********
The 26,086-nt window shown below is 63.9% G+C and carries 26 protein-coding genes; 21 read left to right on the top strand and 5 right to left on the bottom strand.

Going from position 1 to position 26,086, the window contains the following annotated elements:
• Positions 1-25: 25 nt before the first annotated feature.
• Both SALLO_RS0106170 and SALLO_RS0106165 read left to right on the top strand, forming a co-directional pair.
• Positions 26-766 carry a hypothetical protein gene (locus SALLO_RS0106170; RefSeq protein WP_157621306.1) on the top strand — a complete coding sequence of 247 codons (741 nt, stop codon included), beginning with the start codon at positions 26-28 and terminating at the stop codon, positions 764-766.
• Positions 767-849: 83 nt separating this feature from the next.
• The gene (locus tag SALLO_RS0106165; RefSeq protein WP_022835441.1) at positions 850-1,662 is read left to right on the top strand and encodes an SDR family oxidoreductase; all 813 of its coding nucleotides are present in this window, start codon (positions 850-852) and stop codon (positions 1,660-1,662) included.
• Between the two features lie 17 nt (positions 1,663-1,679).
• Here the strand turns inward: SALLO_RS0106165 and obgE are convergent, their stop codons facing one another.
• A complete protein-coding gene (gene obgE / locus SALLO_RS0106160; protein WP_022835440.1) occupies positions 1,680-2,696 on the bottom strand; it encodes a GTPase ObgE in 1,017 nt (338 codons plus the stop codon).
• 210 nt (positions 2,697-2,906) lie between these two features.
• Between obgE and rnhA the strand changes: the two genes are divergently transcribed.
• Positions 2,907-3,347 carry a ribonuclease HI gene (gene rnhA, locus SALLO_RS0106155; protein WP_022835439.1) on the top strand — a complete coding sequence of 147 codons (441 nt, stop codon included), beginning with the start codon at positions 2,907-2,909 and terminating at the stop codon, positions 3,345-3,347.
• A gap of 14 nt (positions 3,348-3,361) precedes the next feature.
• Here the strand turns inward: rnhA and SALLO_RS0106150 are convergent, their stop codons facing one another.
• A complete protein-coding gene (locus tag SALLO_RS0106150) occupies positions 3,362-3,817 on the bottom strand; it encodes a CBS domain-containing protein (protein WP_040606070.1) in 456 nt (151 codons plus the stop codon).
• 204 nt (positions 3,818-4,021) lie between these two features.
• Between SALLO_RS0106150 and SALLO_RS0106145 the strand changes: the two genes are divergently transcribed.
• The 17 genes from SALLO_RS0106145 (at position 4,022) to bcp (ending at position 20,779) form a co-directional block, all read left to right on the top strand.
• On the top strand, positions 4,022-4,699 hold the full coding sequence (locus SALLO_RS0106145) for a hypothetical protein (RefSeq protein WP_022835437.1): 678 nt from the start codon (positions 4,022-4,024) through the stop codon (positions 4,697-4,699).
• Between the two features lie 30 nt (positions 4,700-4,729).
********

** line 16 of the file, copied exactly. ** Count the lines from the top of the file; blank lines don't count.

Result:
• A complete protein-coding gene (locus tag SALLO_RS0106150) occupies positions 3,362-3,817 on the bottom strand; it encodes a CBS domain-containing protein (protein WP_040606070.1) in 456 nt (151 codons plus the stop codon).